Open access
Enrique R. Vivoni
,
Hugo A. Gutiérrez-Jurado
,
Carlos A. Aragón
,
Luis A. Méndez-Barroso
,
Alex J. Rinehart
,
Robert L. Wyckoff
,
Julio C. Rodríguez
,
Christopher J. Watts
,
John D. Bolten
,
Venkataraman Lakshmi
, and
Thomas J. Jackson

Abstract

Relatively little is currently known about the spatiotemporal variability of land surface conditions during the North American monsoon, in particular for regions of complex topography. As a result, the role played by land–atmosphere interactions in generating convective rainfall over steep terrain and sustaining monsoon conditions is still poorly understood. In this study, the variation of hydrometeorological conditions along a large-scale topographic transect in northwestern Mexico is described. The transect field experiment consisted of daily sampling at 30 sites selected to represent variations in elevation and ecosystem distribution. Simultaneous soil and atmospheric variables were measured during a 2-week period in early August 2004. Transect observations were supplemented by a network of continuous sampling sites used to analyze the regional hydrometeorological conditions prior to and during the field experiment. Results reveal the strong control exerted by topography on the spatial and temporal variability in soil moisture, with distinct landscape regions experiencing different hydrologic regimes. Reduced variations at the plot and transect scale during a drydown period indicate that homogenization of hydrologic conditions occurred over the landscape. Furthermore, atmospheric variables are clearly linked to surface conditions, indicating that heating and moistening of the boundary layer closely follow spatial and temporal changes in hydrologic properties. Land–atmosphere interactions at the basin scale (∼100 km2), obtained via a technique accounting for topographic variability, further reveal the role played by the land surface in sustaining high atmospheric moisture conditions, with implications toward rainfall generation during the North American monsoon.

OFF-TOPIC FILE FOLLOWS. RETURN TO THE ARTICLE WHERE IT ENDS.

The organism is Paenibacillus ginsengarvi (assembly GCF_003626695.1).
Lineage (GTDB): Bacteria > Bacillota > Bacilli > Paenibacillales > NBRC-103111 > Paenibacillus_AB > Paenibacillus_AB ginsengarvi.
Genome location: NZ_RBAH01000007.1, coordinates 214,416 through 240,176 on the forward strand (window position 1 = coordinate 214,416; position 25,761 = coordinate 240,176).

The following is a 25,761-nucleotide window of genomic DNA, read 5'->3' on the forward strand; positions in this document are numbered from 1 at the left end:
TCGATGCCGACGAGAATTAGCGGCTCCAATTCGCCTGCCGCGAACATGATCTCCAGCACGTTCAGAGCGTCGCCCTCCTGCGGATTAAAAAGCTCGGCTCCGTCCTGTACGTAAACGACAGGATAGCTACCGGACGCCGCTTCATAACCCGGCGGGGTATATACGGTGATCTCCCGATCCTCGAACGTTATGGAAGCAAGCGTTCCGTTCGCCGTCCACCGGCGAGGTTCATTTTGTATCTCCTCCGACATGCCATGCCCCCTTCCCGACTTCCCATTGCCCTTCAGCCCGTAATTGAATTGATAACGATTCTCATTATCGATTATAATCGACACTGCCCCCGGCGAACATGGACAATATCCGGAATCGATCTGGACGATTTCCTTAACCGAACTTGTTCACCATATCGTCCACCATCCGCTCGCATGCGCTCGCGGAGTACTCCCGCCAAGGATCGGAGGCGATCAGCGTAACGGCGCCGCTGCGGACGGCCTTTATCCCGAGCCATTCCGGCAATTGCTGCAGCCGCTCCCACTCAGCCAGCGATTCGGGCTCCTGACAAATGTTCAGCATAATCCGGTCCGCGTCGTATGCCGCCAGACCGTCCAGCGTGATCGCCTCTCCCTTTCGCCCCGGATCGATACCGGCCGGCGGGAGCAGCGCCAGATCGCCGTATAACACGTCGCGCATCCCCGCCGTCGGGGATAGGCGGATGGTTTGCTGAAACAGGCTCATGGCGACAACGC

Full access
C. Bruce Baker
,
Michael Cosh
,
John Bolten
,
Mark Brusberg
,
Todd Caldwell
,
Stephanie Connolly
,
Iliyana Dobreva
,
Nathan Edwards
,
Peter E. Goble
,
Tyson E. Ochsner
,
Steven M. Quiring
,
Michael Robotham
,
Marina Skumanich
,
Mark Svoboda
,
W. Alex White
, and
Molly Woloszyn

Abstract

Soil moisture is a critical land surface variable, impacting the water, energy, and carbon cycles. While in situ soil moisture monitoring networks are still developing, there is no cohesive strategy or framework to coordinate, integrate, or disseminate these diverse data sources in a synergistic way that can improve our ability to understand climate variability at the national, state, and local levels. Thus, a national strategy is needed to guide network deployment, sustainable network operation, data integration and dissemination, and user-focused product development. The National Coordinated Soil Moisture Monitoring Network (NCSMMN) is a federally led, multi-institution effort that aims to address these needs by capitalizing on existing wide-ranging soil moisture monitoring activities, increasing the utility of observational data, and supporting their strategic application to the full range of decision-making needs. The goals of the NCSMMN are to 1) establish a national “network of networks” that effectively demonstrates data integration and operational coordination of diverse in situ networks; 2) build a community of practice around soil moisture measurement, interpretation, and application—a “network of people” that links data providers, researchers, and the public; and 3) support research and development (R&D) on techniques to merge in situ soil moisture data with remotely sensed and modeled hydrologic data to create user-friendly soil moisture maps and associated tools. The overarching mission of the NCSMMN is to provide coordinated high-quality, nationwide soil moisture information for the public good by supporting applications like drought and flood monitoring, water resource management, agricultural and forestry planning, and fire danger ratings.

Free access